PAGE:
Books come in all shapes and sizes, just like its contents. Some are easy to read, some require more extensive thinking, and some are probably best left for bookish scholars.
Few, however, are so confusing that they have bamboozled every reader that set eyes on it.
Are they fake? No one can tell; however, the authors must have spent a whole lot of time and effort on nothing if they dedicated hundreds of pages for their pieces. Take a look and see for yourself.
Will you be the one to solve them?
1. Codex Seraphinianus by Luigi Serafini
If the title and cover of this encyclopedia hasn’t scared you enough already, the contents will be sure to throw you off guard. The environment, culture and even typography Serafini displays gives us an otherworldly, sometimes oddly human atmosphere to his text. From transforming people, strange plants, and things that can’t even be explained, this book will be sure to gather your curiosity!
2. Voynich manuscript
More than 500 years before the 1981 publication of Codex Seraphinianus was the Voynich manuscript. Apart from the carbon dating of the vellum (calf skin parchment), there is no certainty on the author or contents of the piece. Strange drawings and weird symbols are shown in large diagrams and are illustrated in the book. Many theories have been made about its language, but none have been confirmed. Some even say this may have inspired Serafini’s later Codex Seraphinianus.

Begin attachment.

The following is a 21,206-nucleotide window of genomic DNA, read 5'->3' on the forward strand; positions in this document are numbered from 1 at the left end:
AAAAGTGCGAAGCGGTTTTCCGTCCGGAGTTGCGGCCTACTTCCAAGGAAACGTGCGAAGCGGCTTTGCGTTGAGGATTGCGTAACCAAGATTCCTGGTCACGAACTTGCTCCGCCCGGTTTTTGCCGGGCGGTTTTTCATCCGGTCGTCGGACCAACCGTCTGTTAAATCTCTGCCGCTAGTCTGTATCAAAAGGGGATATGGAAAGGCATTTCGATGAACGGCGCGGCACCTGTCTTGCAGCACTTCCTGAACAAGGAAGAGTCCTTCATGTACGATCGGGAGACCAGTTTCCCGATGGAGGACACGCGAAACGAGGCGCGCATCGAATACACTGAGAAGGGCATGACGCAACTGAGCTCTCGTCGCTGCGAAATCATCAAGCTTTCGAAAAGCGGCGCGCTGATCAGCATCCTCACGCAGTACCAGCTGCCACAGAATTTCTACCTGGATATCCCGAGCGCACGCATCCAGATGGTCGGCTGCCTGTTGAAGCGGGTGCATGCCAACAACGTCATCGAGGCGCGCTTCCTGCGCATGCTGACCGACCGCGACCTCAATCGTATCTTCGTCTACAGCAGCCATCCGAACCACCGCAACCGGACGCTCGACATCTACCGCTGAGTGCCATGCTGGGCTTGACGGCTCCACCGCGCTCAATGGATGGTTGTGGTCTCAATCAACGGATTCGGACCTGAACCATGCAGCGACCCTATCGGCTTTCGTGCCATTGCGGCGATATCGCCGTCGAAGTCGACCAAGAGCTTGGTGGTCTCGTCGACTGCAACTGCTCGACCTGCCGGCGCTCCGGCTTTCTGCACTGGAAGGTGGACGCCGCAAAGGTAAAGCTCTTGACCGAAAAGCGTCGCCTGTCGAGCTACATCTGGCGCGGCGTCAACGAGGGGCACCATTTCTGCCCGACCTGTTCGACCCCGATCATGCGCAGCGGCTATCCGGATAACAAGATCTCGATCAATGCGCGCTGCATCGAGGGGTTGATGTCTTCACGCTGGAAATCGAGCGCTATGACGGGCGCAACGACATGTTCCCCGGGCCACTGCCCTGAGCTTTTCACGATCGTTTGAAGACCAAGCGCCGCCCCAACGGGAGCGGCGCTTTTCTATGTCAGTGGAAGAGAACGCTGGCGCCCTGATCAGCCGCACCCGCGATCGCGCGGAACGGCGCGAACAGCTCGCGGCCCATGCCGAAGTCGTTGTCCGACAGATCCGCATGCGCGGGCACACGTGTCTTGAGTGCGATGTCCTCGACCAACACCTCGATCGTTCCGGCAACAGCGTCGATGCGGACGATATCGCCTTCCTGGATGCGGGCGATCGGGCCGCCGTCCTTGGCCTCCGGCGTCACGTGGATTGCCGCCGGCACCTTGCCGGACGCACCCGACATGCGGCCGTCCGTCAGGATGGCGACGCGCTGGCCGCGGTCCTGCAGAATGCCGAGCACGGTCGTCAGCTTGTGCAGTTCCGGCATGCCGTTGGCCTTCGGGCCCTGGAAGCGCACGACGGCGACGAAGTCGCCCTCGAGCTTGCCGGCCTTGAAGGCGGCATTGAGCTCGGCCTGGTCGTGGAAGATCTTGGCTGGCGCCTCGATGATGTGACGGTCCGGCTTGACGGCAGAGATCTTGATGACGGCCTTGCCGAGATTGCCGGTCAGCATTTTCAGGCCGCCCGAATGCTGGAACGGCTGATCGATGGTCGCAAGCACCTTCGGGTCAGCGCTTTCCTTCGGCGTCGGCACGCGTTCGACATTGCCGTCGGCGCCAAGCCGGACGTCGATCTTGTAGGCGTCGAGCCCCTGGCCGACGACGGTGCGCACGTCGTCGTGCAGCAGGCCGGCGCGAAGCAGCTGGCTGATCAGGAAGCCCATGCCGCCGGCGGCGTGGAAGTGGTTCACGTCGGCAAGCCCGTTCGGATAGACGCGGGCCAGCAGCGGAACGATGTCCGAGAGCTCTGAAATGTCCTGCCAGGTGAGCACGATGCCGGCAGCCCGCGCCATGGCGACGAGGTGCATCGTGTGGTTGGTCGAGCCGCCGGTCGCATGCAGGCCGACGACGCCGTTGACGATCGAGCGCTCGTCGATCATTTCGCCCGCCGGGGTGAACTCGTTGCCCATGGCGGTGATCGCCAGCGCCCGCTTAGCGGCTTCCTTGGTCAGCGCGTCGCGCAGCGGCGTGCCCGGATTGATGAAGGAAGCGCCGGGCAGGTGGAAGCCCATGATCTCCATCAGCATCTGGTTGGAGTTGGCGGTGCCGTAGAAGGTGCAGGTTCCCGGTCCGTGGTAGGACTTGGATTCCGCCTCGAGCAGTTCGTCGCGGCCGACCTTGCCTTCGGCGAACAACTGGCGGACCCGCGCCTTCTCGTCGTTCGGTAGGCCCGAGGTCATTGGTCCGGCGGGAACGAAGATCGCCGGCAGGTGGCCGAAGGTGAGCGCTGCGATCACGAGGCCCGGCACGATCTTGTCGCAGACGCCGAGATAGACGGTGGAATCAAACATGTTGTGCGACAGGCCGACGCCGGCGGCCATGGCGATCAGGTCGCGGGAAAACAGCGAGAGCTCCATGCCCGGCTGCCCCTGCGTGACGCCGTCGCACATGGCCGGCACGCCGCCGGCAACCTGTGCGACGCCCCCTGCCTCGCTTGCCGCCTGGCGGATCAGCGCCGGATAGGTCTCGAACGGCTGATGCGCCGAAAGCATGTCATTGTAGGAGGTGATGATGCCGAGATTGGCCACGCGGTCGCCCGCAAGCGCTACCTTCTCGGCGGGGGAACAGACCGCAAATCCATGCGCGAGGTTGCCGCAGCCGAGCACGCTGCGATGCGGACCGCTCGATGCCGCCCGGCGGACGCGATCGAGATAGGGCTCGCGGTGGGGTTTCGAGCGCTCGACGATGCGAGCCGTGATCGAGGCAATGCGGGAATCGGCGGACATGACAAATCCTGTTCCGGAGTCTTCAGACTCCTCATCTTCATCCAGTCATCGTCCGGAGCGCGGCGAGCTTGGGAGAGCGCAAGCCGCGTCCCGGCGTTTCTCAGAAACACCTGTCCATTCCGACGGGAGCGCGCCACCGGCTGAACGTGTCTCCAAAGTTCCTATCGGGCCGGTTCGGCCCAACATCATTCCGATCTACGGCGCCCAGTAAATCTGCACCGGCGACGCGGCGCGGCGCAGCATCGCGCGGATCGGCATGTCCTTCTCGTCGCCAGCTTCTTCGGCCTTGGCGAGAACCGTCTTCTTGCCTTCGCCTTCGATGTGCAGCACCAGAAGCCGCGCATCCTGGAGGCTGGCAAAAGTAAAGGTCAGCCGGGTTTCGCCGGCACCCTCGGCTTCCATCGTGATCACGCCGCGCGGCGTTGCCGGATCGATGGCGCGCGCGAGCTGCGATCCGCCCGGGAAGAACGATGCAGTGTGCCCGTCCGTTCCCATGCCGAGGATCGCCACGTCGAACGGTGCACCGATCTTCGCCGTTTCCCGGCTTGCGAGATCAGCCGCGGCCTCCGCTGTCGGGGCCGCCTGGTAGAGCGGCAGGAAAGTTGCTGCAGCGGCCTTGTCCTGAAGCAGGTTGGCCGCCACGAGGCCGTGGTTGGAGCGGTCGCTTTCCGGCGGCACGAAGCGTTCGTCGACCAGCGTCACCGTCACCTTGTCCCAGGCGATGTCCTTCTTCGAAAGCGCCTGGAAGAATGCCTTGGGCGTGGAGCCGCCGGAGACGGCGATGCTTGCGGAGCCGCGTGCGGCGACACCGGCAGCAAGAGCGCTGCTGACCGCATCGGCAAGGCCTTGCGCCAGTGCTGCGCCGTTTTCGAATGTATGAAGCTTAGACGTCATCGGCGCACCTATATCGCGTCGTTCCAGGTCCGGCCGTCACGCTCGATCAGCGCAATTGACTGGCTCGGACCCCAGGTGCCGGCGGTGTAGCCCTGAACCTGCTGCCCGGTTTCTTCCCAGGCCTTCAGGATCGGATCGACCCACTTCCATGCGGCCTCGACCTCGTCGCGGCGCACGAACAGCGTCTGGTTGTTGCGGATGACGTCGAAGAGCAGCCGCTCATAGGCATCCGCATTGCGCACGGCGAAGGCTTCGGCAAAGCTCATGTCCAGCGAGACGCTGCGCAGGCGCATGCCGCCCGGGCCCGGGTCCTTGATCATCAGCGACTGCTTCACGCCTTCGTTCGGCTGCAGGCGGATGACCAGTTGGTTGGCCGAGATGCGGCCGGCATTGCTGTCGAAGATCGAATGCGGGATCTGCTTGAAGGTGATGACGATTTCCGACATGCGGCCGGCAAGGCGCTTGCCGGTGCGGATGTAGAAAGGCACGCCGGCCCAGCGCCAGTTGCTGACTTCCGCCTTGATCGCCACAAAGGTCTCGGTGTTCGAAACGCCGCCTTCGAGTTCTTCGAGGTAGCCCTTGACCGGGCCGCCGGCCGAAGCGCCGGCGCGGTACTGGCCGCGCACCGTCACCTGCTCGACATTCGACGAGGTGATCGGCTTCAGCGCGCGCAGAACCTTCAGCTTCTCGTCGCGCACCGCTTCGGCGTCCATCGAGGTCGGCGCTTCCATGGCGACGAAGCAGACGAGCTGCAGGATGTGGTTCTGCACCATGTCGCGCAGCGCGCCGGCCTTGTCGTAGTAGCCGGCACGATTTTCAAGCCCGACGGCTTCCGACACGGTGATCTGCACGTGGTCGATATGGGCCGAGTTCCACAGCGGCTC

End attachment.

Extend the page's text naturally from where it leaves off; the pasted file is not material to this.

3. Rohonc Codex
The only things we know about the Rohonc Codex is that it appeared in Hungary during the 19th century. Most people now believe it is fake even though there is no clear-cut evidence supporting this (and it must have been such an elaborate fake to write on for 448 pages). The codex seems to show a coexisting world of religions; illustrations of the cross, swastika, and sun. These simple pictures continue to confuse people to this day; what does it mean?
These 3 books are the most notable examples of readings no one has ever pieced together. Give it a try and tell us what you think!
Watch how Luigi Serafini tries to explain his own confusing Codex Seraphinianus. The answer isn’t too far off from your own. What do all the letters mean?
YouTube Channel: Great Big Story
Featured image via CVLT NATION